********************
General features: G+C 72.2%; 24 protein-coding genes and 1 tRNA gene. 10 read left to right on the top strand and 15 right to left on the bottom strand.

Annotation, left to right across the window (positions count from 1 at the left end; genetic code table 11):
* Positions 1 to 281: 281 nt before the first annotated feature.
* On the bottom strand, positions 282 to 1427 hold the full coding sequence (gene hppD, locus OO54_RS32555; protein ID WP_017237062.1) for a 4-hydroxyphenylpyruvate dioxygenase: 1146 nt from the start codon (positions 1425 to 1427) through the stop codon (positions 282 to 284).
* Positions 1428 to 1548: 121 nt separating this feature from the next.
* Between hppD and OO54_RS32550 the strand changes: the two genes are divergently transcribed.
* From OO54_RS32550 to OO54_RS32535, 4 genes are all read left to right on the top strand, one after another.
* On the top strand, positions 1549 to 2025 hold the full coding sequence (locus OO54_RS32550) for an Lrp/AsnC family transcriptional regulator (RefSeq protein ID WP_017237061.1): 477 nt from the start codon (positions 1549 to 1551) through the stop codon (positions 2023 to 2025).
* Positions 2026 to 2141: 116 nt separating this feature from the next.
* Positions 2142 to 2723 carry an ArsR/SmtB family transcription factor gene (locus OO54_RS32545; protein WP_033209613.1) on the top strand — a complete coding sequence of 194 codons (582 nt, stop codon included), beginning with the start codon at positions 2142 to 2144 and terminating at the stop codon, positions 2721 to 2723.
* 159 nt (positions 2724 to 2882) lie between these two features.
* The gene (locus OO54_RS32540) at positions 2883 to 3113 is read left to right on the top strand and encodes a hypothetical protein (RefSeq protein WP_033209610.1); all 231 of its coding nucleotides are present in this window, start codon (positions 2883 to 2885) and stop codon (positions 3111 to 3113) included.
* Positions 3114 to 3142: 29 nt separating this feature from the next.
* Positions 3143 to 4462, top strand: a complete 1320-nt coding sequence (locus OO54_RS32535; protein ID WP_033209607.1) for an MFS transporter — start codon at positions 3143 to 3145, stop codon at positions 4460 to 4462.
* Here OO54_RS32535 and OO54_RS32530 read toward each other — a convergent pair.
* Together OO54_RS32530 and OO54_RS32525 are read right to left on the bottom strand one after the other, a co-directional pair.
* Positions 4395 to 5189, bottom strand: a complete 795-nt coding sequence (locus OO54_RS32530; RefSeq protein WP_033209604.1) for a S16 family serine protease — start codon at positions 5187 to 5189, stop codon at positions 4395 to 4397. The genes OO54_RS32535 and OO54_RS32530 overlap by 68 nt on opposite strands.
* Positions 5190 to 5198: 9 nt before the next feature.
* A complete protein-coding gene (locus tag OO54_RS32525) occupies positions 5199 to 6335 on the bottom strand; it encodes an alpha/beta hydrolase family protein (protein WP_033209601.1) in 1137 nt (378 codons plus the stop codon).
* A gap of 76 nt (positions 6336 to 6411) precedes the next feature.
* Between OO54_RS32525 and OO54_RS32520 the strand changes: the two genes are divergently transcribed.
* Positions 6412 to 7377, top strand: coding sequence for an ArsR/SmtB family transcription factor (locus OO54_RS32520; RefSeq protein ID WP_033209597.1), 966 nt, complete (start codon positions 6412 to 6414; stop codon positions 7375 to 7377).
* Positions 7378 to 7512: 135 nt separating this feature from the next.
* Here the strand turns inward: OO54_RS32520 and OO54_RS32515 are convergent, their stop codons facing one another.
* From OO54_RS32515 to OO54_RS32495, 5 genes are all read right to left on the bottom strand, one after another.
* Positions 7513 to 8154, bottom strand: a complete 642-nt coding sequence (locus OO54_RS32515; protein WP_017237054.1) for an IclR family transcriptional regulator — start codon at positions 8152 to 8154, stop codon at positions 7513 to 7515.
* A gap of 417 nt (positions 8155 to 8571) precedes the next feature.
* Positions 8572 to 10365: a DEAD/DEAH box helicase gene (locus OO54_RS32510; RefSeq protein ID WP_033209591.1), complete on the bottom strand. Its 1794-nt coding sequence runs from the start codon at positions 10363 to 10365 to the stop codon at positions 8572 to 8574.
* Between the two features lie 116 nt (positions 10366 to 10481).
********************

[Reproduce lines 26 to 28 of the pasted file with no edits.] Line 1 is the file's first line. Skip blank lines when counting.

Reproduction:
* Positions 7513 to 8154, bottom strand: a complete 642-nt coding sequence (locus OO54_RS32515; protein WP_017237054.1) for an IclR family transcriptional regulator — start codon at positions 8152 to 8154, stop codon at positions 7513 to 7515.
* A gap of 417 nt (positions 8155 to 8571) precedes the next feature.
* Positions 8572 to 10365: a DEAD/DEAH box helicase gene (locus OO54_RS32510; RefSeq protein ID WP_033209591.1), complete on the bottom strand. Its 1794-nt coding sequence runs from the start codon at positions 10363 to 10365 to the stop codon at positions 8572 to 8574.